Just look at the map. See that huge swathe of blue running from central southern Finland east towards Russia? The part where only slim, scattered slivers of land break up the vast bodies of water? That’s the lake district, and after what seemed like endless forest in the north, we were glad to see the landscape opening out to a mix of farmland, woods and water. The land in this central belt may be hilly, rocky even, and forested, but sooner or later the roads all dip down to the lakesides, or cross them on causeways or bridges. There’s even the occasional ferry. These are living waterways too, and a series of strategic canals have been cut between the bigger lakes to allow larger vessels to avoid the stony riverbeds and rapids that connect them naturally. Along with the many pleasure craft, large barges still ply cargoes of piled-up logs from the forests of the interior to pulp mills and ports for export.
Our route through central and southern Finland
The climate became milder as we travelled south, and with that came a marked change in vegetation. The bilberries had gone and a mix of grasses and shrubs had replaced the low, juniper-rich ground cover of Lapland. The summer season was clearly longer, even though tourist attractions began to close from mid August onwards, but a chill on even the sunniest days announced that we were heading into autumn.
It’s not called the “lake district” for nothing – Landscape near Karvio and living waterways
Most towns had some sort of trace of an older 19th century core of wooden buildings, although the post-war square blocks and recent supermarkets looked the same as anywhere. One curious phenomenon we noted was an apparent competition between parishes around the 1840s to build the most enormous wooden churches, on a scale that far outweighed the number of people likely regularly to attend them. Kerimäki claimed to have the largest wooden church in the world, and, with a double tier of balconies lining each side of the spacious basilica and a capacity of 3000, it may have been true. But then Mäntyharju claimed to have the second biggest, and apparently Mikkeli it has one of the largest too…
Churches – they liked to build them big round here – Kerimäki and Heinävesi churches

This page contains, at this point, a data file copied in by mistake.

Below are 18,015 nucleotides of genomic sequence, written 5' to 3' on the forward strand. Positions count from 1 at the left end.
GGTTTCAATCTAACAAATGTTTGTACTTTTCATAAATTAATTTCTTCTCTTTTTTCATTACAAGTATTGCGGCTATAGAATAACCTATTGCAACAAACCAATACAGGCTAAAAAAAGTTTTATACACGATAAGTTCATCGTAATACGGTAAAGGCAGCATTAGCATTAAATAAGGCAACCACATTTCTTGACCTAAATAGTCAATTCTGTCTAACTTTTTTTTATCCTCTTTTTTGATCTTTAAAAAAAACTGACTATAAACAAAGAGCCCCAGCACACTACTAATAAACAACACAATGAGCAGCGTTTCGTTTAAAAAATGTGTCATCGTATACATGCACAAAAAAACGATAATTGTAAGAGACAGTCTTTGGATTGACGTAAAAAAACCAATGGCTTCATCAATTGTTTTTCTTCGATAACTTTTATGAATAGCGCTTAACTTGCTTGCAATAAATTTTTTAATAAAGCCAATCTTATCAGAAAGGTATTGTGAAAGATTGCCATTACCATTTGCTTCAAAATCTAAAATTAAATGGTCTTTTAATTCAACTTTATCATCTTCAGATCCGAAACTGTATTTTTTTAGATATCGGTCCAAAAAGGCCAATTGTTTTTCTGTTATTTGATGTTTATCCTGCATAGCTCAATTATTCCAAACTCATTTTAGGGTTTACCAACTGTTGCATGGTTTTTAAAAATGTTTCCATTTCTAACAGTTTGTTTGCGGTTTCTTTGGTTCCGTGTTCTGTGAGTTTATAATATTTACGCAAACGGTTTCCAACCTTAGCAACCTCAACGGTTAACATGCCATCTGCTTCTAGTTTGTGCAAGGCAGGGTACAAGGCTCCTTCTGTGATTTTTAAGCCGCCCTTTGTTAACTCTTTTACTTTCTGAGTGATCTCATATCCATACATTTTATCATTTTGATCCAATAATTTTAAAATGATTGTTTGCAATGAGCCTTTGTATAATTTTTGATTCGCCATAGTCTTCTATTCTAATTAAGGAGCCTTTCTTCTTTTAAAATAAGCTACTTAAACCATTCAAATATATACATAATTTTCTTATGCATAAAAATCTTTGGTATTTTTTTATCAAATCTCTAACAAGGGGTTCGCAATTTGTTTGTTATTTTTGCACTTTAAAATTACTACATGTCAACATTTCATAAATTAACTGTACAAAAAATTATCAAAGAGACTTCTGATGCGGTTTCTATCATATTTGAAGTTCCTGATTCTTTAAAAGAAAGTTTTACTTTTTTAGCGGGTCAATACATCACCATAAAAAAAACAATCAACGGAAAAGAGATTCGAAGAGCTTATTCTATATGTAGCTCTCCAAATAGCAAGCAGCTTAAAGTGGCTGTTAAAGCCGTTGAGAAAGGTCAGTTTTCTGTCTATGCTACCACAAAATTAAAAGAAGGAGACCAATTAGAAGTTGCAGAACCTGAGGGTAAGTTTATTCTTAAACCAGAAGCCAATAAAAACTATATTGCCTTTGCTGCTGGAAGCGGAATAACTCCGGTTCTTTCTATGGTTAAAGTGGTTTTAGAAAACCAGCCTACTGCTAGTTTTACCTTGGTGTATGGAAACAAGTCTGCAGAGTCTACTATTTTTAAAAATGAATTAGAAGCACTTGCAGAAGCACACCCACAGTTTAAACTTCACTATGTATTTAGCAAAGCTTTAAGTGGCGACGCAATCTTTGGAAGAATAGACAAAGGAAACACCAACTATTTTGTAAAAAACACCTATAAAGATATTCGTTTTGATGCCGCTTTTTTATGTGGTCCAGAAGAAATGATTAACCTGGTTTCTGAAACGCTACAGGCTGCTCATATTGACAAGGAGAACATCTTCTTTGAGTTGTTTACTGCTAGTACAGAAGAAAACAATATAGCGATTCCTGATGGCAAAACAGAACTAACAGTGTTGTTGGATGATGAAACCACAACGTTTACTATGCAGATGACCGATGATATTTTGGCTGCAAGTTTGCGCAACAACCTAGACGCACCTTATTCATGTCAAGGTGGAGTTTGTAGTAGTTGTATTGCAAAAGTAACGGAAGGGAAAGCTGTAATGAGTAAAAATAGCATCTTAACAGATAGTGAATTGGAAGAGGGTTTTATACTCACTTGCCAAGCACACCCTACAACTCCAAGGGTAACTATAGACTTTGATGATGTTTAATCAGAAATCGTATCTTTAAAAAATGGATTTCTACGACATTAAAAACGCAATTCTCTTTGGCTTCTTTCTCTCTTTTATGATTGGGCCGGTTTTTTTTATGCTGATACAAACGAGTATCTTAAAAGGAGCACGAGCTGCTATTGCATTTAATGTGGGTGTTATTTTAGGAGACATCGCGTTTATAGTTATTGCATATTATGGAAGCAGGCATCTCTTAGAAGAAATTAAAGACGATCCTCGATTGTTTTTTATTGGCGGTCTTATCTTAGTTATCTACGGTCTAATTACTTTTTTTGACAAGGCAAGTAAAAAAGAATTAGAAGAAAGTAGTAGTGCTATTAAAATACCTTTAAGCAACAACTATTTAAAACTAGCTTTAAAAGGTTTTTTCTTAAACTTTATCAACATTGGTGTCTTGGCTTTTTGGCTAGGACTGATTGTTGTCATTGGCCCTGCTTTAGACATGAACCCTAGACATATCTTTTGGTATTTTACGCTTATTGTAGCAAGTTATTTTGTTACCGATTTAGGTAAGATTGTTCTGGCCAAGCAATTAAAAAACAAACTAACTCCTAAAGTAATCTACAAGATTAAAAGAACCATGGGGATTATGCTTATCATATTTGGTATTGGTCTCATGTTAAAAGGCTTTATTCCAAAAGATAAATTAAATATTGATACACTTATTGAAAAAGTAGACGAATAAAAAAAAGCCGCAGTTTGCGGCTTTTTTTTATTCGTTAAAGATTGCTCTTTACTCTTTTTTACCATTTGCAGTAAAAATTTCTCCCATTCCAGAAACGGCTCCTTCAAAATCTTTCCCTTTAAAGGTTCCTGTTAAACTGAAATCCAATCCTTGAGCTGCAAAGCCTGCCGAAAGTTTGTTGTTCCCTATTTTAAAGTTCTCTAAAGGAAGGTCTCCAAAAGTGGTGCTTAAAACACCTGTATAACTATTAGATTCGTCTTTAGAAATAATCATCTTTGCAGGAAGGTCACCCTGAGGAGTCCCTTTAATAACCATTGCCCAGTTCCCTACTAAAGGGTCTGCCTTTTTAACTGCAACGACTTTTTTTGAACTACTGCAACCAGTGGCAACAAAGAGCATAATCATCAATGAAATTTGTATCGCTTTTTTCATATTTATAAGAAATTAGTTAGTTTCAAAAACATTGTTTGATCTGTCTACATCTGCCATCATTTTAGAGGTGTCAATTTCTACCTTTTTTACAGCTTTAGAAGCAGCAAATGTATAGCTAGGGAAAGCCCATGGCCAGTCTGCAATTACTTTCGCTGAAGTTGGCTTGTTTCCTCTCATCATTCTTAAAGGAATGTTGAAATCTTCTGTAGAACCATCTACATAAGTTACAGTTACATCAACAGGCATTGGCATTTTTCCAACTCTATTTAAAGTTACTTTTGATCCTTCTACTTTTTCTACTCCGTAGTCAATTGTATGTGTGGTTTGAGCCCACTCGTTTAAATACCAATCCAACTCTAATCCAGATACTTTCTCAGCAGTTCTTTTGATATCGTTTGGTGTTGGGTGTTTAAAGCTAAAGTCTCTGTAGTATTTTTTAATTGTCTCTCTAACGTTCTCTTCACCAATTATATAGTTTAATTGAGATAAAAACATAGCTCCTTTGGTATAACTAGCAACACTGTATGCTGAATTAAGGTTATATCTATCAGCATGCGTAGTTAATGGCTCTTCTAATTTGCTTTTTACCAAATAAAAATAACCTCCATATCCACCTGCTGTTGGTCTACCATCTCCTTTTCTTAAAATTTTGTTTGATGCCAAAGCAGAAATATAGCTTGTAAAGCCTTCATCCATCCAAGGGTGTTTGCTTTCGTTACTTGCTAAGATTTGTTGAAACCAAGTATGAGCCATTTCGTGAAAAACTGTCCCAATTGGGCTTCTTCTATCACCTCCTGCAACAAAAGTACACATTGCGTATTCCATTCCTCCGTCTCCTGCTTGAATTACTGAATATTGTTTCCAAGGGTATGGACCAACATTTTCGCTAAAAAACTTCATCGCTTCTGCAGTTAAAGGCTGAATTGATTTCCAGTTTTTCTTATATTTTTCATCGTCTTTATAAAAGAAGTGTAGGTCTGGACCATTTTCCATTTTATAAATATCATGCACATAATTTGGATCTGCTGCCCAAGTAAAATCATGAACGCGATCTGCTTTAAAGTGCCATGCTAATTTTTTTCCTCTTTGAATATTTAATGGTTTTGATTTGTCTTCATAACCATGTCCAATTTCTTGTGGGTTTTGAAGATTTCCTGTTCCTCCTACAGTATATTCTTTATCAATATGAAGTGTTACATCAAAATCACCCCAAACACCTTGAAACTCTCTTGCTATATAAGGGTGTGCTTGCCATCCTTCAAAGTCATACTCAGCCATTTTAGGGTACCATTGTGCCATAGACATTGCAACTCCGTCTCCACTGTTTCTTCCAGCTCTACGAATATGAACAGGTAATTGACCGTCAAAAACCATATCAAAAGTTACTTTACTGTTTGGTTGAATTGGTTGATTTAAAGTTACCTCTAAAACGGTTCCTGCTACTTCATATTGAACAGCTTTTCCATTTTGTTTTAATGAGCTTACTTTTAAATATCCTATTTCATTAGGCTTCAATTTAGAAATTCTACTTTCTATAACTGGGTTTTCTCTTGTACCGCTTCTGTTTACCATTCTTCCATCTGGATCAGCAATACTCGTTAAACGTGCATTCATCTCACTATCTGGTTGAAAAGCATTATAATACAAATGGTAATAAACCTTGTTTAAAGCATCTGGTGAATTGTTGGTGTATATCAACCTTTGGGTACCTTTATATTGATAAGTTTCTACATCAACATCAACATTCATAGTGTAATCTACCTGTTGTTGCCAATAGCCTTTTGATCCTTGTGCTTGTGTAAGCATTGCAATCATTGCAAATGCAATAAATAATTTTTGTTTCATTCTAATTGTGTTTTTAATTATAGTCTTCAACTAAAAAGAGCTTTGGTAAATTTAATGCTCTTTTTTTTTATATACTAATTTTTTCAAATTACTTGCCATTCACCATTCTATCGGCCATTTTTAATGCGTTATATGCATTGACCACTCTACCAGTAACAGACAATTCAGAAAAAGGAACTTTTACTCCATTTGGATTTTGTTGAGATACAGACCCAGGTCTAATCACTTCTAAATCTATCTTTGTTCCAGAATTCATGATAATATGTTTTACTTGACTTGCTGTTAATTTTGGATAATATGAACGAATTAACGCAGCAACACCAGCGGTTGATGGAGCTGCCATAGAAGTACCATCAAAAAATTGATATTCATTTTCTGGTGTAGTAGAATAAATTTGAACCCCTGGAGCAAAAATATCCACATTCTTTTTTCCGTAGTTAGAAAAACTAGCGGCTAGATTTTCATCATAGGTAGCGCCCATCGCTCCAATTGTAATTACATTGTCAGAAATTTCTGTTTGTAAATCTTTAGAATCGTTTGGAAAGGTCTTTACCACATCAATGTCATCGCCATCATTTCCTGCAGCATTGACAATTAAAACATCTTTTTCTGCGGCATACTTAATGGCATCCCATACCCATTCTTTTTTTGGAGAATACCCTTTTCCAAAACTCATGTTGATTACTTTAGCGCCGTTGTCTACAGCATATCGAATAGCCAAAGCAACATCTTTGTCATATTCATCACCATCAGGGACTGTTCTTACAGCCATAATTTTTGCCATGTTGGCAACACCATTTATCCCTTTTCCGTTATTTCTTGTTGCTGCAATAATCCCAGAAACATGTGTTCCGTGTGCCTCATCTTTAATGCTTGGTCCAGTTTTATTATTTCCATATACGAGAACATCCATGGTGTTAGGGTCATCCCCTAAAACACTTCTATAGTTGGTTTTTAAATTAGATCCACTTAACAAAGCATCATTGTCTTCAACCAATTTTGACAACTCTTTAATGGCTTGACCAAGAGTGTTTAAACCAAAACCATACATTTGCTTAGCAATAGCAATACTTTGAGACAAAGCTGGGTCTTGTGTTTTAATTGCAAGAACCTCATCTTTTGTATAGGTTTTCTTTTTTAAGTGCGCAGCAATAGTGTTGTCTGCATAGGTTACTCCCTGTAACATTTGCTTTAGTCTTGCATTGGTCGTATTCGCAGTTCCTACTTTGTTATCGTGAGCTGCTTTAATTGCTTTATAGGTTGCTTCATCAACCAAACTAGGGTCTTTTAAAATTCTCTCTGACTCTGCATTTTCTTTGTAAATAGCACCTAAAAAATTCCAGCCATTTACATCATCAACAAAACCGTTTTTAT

Every culture has its strange traditions and in Finland it has to be carpet washing. Parked up in the harbour of Kerimäki, we noticed a row of large, steel sinks, a flat wooden area and the biggest mangle we’d ever seen. At first we thought it was something to do with cleaning fish, having seen areas on quaysides in Norway for just that purpose, but why the 6ft mangle? Later that evening we saw a woman scrubbing her rug with a long handled broom, and decided it was some odd carpet cleaning business. The next morning, however, a series of different people came along and washed their carpets, feeding them through the giant mangle and hanging them over the wooden railings until ready to pack them up into their van, car or, in one case, bicycle. We soon realised that at almost every lake or seaside town there was a station set up for rug washing, and these (mattolaituri) were obviously well used. Many of them looked pretty new, though how long these will survive who knows, as environmental groups are apparently lobbying against them due to the risk of detergents and pollutions entering the nation’s waterways. I suppose you can understand the concerns, but it does seem a shame that an old tradition, which doesn’t seem to have harmed the environment over the years, has to stop.
Carpet washing at Kerimäki and Ekenäs
After Nurmes, we stopped for a few days at a campsite at Karvio, by a lock on a canal leading into the Kermajärvi lake system. We used their grill hut for barbecues every night, and probably annoyed a Finnish group who waited patiently for about half an hour while we boiled water and cooked potatoes. They only wanted to grill a few sausages! Luckily the campsites, and all other tourist facilities, were very quiet in the last week of August, which is well into the tail-end of the Scandinavian holiday season, otherwise we’d have had queues of frustrated Finns waiting for us to stop hogging the grill huts.
Karvio – Charlie dog hogging the grill and the general environs around the campsite
Near here we visited Valamo monastery, which belongs to the small Finnish orthodox church – we don’t know when or how they split from the Russian orthodox, but the older icons were clearly annotated in Russian. The original Valamo stood on an island in Lake Ladoga, or Laatokka in Finnish, north of St Petersburg, but this lake has stood since 1940 behind the Soviet frontier. The Finns, in the interval between apparent victory in the Winter War at the end of 1939, and defeat and the loss of East Karelia in 1940, decided to dismantle the entire wooden structure and move it with all its treasures westwards into a more secure part of Finland, and it was reconstructed in a remote part of the Heinävesi district. A new, larger, church was added in the 1970s and it is that which forms the main focus of the complex today, but the older wooden church is still standing, and conveys a feeling of simpler times, before the advent of coach parties and souvenir shops.